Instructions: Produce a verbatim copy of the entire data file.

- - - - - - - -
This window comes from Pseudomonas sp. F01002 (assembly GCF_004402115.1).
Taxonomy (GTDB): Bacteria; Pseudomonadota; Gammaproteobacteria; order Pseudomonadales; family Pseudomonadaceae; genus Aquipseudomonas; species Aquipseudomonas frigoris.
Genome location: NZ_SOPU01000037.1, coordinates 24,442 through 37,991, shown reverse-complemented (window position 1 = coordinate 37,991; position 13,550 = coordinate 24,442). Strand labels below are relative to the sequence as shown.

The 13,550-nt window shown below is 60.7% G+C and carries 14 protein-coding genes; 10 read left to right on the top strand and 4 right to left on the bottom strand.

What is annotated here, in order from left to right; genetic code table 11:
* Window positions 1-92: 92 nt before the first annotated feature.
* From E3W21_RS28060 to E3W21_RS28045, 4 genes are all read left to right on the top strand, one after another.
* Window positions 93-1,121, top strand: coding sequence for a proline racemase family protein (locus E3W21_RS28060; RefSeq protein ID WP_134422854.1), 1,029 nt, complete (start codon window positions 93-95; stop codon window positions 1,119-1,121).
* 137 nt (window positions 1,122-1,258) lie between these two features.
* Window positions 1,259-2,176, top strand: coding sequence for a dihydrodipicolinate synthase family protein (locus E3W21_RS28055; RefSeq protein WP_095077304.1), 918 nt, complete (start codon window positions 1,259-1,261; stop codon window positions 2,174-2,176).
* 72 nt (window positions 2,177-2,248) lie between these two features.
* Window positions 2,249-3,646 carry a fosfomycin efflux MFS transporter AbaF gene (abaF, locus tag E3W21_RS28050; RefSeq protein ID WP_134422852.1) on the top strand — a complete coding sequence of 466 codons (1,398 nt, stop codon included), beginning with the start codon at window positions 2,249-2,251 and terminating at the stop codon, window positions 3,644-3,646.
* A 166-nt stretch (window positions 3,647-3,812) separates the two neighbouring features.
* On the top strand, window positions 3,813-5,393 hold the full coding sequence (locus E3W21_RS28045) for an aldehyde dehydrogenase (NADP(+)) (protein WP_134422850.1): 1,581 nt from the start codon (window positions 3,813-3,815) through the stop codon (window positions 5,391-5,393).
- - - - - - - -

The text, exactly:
This window comes from Pseudomonas sp. F01002 (assembly GCF_004402115.1).
Taxonomy (GTDB): Bacteria; Pseudomonadota; Gammaproteobacteria; order Pseudomonadales; family Pseudomonadaceae; genus Aquipseudomonas; species Aquipseudomonas frigoris.
Genome location: NZ_SOPU01000037.1, coordinates 24,442 through 37,991, shown reverse-complemented (window position 1 = coordinate 37,991; position 13,550 = coordinate 24,442). Strand labels below are relative to the sequence as shown.

The 13,550-nt window shown below is 60.7% G+C and carries 14 protein-coding genes; 10 read left to right on the top strand and 4 right to left on the bottom strand.

What is annotated here, in order from left to right; genetic code table 11:
* Window positions 1-92: 92 nt before the first annotated feature.
* From E3W21_RS28060 to E3W21_RS28045, 4 genes are all read left to right on the top strand, one after another.
* Window positions 93-1,121, top strand: coding sequence for a proline racemase family protein (locus E3W21_RS28060; RefSeq protein ID WP_134422854.1), 1,029 nt, complete (start codon window positions 93-95; stop codon window positions 1,119-1,121).
* 137 nt (window positions 1,122-1,258) lie between these two features.
* Window positions 1,259-2,176, top strand: coding sequence for a dihydrodipicolinate synthase family protein (locus E3W21_RS28055; RefSeq protein WP_095077304.1), 918 nt, complete (start codon window positions 1,259-1,261; stop codon window positions 2,174-2,176).
* 72 nt (window positions 2,177-2,248) lie between these two features.
* Window positions 2,249-3,646 carry a fosfomycin efflux MFS transporter AbaF gene (abaF, locus tag E3W21_RS28050; RefSeq protein ID WP_134422852.1) on the top strand — a complete coding sequence of 466 codons (1,398 nt, stop codon included), beginning with the start codon at window positions 2,249-2,251 and terminating at the stop codon, window positions 3,644-3,646.
* A 166-nt stretch (window positions 3,647-3,812) separates the two neighbouring features.
* On the top strand, window positions 3,813-5,393 hold the full coding sequence (locus E3W21_RS28045) for an aldehyde dehydrogenase (NADP(+)) (protein WP_134422850.1): 1,581 nt from the start codon (window positions 3,813-3,815) through the stop codon (window positions 5,391-5,393).